Rapid visual assessment is the first step before school strengthening programs can begin. In El Salvador, UNESCO and two universities piloted a tablet-based rapid visual assessment tool. The project assessed 100 school buildings in 10 days, and built the capacity of government officials, professionals and engineering and architecture students along the way. For many, the pilot was their introduction to building assessments and the fundamental principles of earthquake-resistant construction.

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School community-based construction

Country: Laos
Organisation: Save the Children, Ministry of Education and Sports
Hazards: High winds, wildfires, floods

In Laos, the Ministry of Education and Sports and Save the Children identified an urgent need. Schools were not able to access information about the safety of school facilities and improve decision-making processes. A Hazard Vulnerability and Capacity Assessment (HVCA) was conducted, which allowed sharing of information surrounding disaster risk reduction in schools and communities. As a result, communities were more active and created positive safer school activities and plans around the international day for Disaster Risk Reduction.

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Stage 3: Design

Sustainable design: building from the ground up

Country: Republic of Ghana
Organisations: Sabre Charitable Trust, Arup International Development
Hazards: High winds, earthquakes, extreme temperature

Local building materials and design preferences were introduced into kindergartens in Central and Western Ghana, paying special attention to sustainability principles. Through prolonged research and community interaction, the team from Sabre Charitable Trust and Arup International Development created a design that catered for modern preferences for concrete, alongside local materials, to create safer schools.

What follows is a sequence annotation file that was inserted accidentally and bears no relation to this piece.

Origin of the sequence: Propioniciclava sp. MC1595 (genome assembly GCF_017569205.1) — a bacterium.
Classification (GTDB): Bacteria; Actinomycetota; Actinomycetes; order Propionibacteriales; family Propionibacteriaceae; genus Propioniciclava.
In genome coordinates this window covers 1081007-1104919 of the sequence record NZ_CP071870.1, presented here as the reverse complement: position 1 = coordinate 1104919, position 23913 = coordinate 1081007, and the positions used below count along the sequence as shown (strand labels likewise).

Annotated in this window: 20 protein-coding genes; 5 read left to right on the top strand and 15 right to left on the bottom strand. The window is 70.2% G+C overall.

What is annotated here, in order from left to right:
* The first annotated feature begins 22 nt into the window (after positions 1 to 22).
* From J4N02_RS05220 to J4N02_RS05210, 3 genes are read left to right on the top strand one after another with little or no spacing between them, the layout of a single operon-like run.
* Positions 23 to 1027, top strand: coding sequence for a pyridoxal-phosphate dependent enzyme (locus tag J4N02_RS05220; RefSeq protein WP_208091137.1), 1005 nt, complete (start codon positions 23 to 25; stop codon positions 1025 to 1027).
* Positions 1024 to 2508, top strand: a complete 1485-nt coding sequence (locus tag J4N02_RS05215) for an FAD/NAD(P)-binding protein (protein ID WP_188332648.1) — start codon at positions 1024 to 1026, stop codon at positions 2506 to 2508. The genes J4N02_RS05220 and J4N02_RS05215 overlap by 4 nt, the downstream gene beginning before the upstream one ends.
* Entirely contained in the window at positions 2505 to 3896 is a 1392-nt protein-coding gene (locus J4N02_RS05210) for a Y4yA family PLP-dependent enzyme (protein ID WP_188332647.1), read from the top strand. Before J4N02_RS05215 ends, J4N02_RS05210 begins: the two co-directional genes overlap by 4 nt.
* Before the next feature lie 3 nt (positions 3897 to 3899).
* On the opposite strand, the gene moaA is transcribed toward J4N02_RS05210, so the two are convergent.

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Stage 4: Construct

Training masons to build seismic-resistant schools

Country: India
Organisations: India’s national and state governments, United Nations
Development Programme (UNDP), World Bank
Hazards: Earthquakes

In 2006, the Uttar Pradesh State Government in India approved a hazard-resistant design for a massive school construction project that aimed to build thousands of schools. At the time, since the schools were remote, there were too few engineers to monitor and inspect all the construction sites. This was a good opportunity to introduce a community approach. The state government trained thousands of communities in safer school construction. By 2007, the state government, in partnership with UNDP and with a loan from the World Bank, constructed almost 7,000 seismically safe schools and 82,000 additional classrooms in Uttar Pradesh.

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Step 5: Maintain

Influencing Comprehensive School Safety

Country: India
Organisations: SEEDS, Nayang Technical University, Ministry of Education, Ministry of Public Works, Temasek Foundation
Hazards: Earthquakes, flash floods, landslides

After witnessing the pattern of earthquakes and other natural hazards, in 1994 SEEDS began working with Indian communities, technical universities and government authorities. The project helped train engineers and masons to strengthen weak schools. SEEDS spent more than a year in each community to work to change the culture of safety as well as increase the safety of school buildings. Newly trained local masons strengthened schools while engineers provided oversight during the process.